Fayette parents want claims tossed from suit over son's death in crash
The parents of a Fayette County teenager who died five days after an underage drunken driver hit a tree at Nemacolin Woodlands Resort want a judge to throw out allegations they are responsible for their son's death.
Daniel and Tricia Nelson of Chalk Hill filed a lawsuit in October against Joseph Hardy, driver Steven DiCenzo of Uniontown and the Hardy family's resort, Nemacolin Woodlands Inc. and Nemacolin Inc. Hardy, a self-made millionaire, founded 84 Lumber and the resort.
The Nelsons' 17-year-old son, Zack, died after DiCenzo's vehicle hit a tree at the resort near Farmington in September 2011.
Police said DiCenzo, who was 17 at the time, had a blood-alcohol content of 0.136 percent. A teen driver is considered intoxicated at 0.02 percent under Pennsylvania law.
Nelson, DiCenzo and other teens who were in the car attended a party that night hosted by Hardy's then-15-year-old daughter, Paige, according to the Nelsons' lawsuit.
The lawsuit contends Hardy is liable because he allegedly knew his daughter hosted underage drinking parties, including the one that ended in the fatal accident, but did nothing to cut off her access to alcohol.
In a cross-claim filed in October, the resort'sattorneys, Gerard Cipriani and Rebecca Sember Izsak of Pittsburgh, place blame for Nelson's death on his parents.
The attorneys alleged the Nelsons were aware their son had previously drank to the point of intoxication, drove while drunk and rode with others who were drinking, but failed to do anything to deter him.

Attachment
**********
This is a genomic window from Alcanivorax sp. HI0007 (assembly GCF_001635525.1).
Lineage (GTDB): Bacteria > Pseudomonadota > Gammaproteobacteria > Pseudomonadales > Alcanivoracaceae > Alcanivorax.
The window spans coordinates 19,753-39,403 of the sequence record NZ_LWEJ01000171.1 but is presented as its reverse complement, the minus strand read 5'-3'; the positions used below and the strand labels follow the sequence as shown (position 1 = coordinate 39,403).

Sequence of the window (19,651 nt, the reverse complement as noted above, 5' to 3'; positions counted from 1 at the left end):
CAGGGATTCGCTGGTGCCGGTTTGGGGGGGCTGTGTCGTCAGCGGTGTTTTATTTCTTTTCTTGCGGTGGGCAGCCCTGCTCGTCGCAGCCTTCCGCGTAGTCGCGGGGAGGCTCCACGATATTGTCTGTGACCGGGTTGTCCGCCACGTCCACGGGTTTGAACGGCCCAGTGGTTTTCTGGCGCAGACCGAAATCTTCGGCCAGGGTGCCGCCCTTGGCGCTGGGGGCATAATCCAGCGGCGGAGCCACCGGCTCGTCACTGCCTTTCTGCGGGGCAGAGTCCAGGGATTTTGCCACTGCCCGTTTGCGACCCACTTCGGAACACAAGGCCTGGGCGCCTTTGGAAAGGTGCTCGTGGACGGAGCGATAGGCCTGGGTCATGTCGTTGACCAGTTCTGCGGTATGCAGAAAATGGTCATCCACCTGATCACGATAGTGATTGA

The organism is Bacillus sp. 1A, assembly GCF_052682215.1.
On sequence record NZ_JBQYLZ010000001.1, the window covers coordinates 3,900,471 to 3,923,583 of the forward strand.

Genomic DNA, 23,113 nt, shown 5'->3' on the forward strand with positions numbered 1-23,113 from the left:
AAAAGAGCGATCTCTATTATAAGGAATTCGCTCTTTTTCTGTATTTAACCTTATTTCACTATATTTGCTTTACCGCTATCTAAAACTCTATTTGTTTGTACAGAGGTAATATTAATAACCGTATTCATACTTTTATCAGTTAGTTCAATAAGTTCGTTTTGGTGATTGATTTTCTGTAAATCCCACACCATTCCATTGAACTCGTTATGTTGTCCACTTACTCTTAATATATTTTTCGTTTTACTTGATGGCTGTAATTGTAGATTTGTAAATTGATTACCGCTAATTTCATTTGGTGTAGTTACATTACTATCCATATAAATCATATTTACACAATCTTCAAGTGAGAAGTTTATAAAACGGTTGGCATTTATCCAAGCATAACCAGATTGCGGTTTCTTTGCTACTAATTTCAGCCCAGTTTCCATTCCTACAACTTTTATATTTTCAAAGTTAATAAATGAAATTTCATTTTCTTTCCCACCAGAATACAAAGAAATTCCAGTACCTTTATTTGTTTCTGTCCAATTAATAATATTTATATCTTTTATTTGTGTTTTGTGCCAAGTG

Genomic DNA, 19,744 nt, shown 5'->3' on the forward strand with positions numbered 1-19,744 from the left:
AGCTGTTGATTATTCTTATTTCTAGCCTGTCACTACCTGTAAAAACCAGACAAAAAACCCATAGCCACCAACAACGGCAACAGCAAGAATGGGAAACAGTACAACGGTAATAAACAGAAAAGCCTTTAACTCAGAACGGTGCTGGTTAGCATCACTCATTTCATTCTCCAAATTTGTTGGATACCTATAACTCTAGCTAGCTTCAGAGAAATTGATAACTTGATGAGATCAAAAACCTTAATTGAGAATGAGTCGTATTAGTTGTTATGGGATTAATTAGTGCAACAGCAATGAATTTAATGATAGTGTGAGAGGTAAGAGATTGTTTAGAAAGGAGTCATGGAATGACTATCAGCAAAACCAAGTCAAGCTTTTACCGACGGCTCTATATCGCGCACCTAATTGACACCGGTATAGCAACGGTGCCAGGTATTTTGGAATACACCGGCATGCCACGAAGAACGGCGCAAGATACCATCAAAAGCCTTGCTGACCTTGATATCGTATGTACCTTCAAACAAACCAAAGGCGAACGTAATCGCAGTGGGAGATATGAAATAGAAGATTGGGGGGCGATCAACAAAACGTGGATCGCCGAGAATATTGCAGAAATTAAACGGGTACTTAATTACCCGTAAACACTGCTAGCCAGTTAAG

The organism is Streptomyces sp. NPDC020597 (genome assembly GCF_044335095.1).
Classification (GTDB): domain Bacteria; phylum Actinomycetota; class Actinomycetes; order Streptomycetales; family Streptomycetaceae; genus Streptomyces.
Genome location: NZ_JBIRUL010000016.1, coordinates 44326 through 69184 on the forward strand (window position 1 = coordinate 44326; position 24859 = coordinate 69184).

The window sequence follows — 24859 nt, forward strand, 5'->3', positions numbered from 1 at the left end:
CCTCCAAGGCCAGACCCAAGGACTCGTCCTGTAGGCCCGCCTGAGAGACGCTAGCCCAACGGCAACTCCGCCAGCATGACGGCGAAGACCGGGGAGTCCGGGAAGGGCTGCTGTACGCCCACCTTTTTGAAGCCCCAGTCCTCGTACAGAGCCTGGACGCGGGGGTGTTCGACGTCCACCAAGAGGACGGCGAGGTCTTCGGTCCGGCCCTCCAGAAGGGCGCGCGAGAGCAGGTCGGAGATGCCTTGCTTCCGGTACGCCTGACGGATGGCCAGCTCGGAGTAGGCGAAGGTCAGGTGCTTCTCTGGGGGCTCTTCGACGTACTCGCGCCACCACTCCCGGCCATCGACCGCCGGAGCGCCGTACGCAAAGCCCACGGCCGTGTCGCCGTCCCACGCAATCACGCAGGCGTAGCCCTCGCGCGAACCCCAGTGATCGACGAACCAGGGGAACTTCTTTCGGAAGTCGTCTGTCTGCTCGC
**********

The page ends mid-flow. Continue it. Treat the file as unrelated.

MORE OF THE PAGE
“The Nelsons breached the duty of care owed to their minor son and this breach of duty was the sole, direct and proximate cause of Zackery Nelson's injuries,” the resort's attorneys claimed in a court brief.
The Nelsons, through their attorney, Thomas E. Crenney of Pittsburgh, on Friday filed a motion asking President Judge John F. Wagner Jr. to dismiss the cross-claim.
Crenney describes the resort's allegations as “outrageous, scandalous and untrue,” having “no factual basis” and raised “to smear the Nelsons and unfairly prejudice the potential jury pool.”
Crenney argues that to allow a cross-claim of parental “negligent supervision” to proceed puts parents at risk for their children's decisions.
“To allow defendants' claim to go forward would make parents liable for every decision (that in hindsight looks like a bad decision) made by their children,” Crenney said in the filing. “This is not the law in Pennsylvania.”
Crenney contends the Nelsons had no ability to control their son the night of the accident because they were unaware he planned to go to Paige Hardy's party and consume alcohol.
“At the time of the accident, the Nelsons did not know there was a need to exercise parental control over their son, and the Nelsons did not have the ability or the opportunity to control Zackery Nelson's actions that night,” Crenney wrote.
“Pennsylvania law limits the duties of parents to supervise their children to circumstances where a parent at the relevant time knows or should know of the need to exercise parental control and has the ability and opportunity to do so.”
The case is pending before Wagner.
Liz Zemba is a reporter for Trib Total Media.